Sleep is an unrecognised treasure. It helps our bodies to function properly and prevents sickness. In fact, lack of sleep and poor sleep quality has been linked to elevated cortisol levels (which can lead to obesity), illness, inflammation and imbalances in the body.
Poor sleep also affects our immune system, making us more susceptible to viruses. It’s not uncommon to have a few nights of poor sleep and then come down with the flu. Those of us who deprive our bodies of essential sleep will find that it is just as harmful as chronic over-eating and not exercising.
Even though you might be a yoga-loving, green juice-sipping vegetarian, none of it will counteract poor sleeping habits and minimal shut eye. Long-term sleep deprivation is detrimental to our overall health and can lead to increased risk of diabetes, obesity, heart disease, and stroke. In one study that examined metabolism, two identical groups with the same diet and exercise regimen were compared with one difference: sleep deprivation. The group that slept well lost weight, while the sleep-deprived group gained it.
Sleep is by far my number one priority for people trying to get their health in check.
So do you have a healthy sleep cycle? An average sleep cycle lasts about 90 minutes and most people need about seven to nine hours’ sleep per day. That’s up to six cycles of sleep every 24 hours to feel rested.
Sleep and your gut-brain connection
Lack of sleep starts a hormonal chain reaction. Basically, sleep loss disrupts the hormone system, resulting in high blood glucose levels and increased insulin resistance, which leads to fat deposition inside and around the abdomen, higher levels of the stress hormone cortisol, increased hunger signalling (ghrelin), and decreased satiety signal (leptin).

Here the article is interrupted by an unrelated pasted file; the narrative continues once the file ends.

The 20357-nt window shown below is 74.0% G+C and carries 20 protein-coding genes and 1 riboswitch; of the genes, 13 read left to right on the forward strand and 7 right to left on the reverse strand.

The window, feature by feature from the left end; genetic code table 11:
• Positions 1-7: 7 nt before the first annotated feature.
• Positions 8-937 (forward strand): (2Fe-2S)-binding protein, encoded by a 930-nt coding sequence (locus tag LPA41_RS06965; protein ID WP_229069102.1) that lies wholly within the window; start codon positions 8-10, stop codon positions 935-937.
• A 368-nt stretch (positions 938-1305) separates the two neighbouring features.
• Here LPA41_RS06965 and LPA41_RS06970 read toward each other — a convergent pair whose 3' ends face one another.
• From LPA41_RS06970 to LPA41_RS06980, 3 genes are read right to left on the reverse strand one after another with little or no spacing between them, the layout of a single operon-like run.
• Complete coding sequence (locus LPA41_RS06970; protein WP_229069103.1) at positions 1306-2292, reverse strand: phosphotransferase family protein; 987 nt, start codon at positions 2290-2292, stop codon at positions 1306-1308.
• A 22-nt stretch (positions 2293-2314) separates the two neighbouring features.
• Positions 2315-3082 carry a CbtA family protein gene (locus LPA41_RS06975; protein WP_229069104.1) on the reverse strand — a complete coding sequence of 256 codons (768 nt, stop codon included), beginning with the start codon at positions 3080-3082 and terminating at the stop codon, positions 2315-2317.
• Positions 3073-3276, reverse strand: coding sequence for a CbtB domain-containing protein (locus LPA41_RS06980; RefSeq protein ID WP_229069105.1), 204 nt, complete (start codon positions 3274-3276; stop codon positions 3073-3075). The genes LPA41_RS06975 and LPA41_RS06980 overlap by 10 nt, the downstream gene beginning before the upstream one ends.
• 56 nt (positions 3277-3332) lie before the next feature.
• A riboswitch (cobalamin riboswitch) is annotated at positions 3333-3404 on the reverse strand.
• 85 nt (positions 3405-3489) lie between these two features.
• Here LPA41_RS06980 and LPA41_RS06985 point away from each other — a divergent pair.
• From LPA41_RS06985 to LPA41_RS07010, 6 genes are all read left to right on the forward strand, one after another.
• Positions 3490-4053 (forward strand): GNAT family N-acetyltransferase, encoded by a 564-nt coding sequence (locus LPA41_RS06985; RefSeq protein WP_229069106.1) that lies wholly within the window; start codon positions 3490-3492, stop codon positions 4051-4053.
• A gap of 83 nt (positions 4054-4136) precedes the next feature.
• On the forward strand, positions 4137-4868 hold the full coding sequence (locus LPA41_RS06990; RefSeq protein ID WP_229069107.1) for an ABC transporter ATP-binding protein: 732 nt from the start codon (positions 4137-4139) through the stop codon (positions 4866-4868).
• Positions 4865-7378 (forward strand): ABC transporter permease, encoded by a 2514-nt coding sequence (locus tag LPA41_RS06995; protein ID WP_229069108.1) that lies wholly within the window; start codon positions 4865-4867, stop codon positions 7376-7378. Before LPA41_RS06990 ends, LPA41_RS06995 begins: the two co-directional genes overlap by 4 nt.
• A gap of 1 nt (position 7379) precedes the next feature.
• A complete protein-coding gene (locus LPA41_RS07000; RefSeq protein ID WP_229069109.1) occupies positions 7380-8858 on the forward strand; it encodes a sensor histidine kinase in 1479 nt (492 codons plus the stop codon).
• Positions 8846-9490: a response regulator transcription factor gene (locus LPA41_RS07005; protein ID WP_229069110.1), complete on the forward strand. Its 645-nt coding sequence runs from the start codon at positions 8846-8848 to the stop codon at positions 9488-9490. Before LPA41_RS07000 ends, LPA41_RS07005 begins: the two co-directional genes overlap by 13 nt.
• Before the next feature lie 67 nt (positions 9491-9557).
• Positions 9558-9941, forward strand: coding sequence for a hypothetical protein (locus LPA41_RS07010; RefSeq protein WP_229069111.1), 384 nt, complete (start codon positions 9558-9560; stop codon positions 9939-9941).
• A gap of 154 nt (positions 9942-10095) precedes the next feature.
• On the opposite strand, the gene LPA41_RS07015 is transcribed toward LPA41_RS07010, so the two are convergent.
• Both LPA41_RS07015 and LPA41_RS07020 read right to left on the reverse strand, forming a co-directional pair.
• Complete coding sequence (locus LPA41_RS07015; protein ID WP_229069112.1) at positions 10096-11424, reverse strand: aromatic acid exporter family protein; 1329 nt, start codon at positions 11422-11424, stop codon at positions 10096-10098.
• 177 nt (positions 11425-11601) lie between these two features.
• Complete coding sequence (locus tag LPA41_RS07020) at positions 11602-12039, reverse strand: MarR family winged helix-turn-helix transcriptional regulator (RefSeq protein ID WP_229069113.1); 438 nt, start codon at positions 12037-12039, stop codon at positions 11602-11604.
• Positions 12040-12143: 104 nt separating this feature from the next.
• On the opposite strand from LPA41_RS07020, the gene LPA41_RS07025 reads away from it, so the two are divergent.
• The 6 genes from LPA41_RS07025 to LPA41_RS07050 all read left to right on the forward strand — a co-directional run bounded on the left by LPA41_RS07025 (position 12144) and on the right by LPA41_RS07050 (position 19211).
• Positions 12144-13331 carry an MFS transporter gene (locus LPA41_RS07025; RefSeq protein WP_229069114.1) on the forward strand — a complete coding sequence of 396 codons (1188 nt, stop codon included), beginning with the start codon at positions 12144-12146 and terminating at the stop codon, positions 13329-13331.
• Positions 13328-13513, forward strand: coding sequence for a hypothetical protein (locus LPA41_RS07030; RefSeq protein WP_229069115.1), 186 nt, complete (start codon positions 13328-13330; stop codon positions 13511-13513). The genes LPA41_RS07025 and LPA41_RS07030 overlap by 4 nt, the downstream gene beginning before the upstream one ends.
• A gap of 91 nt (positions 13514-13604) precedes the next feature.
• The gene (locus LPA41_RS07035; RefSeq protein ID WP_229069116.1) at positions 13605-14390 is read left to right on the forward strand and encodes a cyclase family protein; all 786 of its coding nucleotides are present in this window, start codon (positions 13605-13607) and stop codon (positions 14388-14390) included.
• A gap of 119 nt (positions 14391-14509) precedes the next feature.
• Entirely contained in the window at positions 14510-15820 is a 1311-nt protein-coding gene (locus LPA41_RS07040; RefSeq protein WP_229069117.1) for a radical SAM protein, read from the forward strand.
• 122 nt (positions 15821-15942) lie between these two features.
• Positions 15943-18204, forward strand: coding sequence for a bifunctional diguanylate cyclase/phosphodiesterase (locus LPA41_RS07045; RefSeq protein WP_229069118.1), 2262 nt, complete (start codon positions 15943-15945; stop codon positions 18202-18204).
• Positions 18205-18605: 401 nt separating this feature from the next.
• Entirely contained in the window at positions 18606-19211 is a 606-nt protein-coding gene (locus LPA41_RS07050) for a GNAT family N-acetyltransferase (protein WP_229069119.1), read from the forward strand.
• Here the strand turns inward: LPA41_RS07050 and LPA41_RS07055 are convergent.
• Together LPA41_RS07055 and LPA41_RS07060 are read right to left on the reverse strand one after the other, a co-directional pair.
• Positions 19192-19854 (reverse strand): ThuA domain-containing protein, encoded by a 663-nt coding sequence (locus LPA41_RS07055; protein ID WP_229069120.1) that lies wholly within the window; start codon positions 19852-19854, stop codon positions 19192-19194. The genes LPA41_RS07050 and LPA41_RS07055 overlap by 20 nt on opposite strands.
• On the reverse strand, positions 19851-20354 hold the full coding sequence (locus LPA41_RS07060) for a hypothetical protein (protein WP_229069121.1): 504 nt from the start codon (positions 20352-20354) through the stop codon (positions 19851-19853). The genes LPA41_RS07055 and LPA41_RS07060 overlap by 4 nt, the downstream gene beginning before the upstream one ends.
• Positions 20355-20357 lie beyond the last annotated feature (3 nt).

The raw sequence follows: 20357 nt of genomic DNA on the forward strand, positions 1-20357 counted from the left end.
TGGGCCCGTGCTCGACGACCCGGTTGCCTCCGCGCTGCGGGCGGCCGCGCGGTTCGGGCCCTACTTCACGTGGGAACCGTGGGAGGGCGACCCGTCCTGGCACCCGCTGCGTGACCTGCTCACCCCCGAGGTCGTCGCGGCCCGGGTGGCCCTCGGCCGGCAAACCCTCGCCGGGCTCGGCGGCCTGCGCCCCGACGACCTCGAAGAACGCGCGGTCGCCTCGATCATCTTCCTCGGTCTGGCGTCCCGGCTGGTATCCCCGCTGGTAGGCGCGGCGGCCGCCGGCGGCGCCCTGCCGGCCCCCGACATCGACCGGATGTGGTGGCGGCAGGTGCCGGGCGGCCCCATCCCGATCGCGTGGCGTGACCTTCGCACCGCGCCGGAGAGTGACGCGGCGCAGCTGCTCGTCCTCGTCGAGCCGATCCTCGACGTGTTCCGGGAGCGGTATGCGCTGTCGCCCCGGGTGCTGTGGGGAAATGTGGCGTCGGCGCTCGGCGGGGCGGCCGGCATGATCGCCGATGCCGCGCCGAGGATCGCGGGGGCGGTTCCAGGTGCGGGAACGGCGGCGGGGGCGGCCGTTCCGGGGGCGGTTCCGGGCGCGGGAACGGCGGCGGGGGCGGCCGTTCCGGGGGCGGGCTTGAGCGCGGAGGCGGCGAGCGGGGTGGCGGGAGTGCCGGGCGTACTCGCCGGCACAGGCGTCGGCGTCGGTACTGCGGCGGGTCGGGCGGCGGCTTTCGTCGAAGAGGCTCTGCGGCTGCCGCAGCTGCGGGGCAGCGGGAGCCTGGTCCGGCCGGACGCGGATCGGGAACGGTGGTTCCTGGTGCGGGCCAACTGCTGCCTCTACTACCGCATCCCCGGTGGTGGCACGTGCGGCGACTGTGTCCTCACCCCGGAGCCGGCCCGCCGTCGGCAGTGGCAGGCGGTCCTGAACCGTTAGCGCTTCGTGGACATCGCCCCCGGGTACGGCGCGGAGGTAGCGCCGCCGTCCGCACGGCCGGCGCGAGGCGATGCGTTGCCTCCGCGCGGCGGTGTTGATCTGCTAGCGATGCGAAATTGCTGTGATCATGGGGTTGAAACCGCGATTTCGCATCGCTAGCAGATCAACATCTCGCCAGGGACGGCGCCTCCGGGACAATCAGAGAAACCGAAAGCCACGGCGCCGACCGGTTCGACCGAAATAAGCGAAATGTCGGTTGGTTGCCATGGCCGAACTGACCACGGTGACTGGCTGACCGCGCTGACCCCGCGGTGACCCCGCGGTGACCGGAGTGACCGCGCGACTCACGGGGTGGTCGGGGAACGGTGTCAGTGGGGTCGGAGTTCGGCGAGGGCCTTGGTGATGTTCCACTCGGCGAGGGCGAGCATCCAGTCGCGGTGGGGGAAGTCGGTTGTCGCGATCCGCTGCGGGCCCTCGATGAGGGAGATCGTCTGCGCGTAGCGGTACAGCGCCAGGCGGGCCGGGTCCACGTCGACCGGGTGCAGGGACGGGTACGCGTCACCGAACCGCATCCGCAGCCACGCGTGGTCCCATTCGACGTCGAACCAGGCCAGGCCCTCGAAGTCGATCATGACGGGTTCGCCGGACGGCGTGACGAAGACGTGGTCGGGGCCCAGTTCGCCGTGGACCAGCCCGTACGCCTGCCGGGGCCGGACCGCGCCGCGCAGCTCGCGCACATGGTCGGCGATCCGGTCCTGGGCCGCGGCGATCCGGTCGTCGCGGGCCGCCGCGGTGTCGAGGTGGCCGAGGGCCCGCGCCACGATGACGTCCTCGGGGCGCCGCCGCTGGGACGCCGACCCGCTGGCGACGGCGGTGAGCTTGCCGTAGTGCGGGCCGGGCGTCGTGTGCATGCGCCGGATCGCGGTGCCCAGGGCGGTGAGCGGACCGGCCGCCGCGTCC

How to get your body ready for sleep
In today’s busy world, most of us are typing emails, checking the news and scrolling on social media just before bedtime. Others eat a late dinner and drink a couple of glasses of wine before hopping into bed. Unfortunately, this isn’t a good way to prepare your body to go to sleep. Try switching off from devices at least an hour before bed and instead read a book, or alternatively turn down the lights and take a bath. Minimise your alcohol consumption and eat your dinner earlier so you don’t feel too full and bloated.
We need to get our heads around the idea that sleep is not selfish. It is an essential part of staying well and functioning at our best. Rest assured, to be the best version of ourself and achieve our full potential each and every day, we need to prioritise sleep.
Ready to change your sleeping patterns and start living well? Join our Feel Fabulous by Friday program here.